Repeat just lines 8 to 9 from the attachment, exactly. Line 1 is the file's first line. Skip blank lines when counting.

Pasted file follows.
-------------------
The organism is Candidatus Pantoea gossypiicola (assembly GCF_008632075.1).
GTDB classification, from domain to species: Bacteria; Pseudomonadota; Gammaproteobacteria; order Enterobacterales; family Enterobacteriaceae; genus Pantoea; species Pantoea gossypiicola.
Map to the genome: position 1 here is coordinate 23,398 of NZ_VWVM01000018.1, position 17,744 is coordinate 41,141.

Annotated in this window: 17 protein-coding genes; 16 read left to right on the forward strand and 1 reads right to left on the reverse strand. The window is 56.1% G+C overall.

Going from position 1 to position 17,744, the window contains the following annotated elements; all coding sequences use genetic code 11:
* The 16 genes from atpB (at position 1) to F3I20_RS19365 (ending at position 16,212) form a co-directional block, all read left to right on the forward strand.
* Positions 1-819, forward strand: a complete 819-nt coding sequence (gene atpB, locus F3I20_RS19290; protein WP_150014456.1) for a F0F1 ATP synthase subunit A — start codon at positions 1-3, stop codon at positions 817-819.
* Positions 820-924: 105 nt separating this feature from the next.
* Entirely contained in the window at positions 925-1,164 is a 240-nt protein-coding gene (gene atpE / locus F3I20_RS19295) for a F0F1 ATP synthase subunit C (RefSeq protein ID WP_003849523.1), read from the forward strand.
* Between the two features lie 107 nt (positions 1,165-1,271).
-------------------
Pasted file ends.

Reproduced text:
* Positions 820-924: 105 nt separating this feature from the next.
* Entirely contained in the window at positions 925-1,164 is a 240-nt protein-coding gene (gene atpE / locus F3I20_RS19295) for a F0F1 ATP synthase subunit C (RefSeq protein ID WP_003849523.1), read from the forward strand.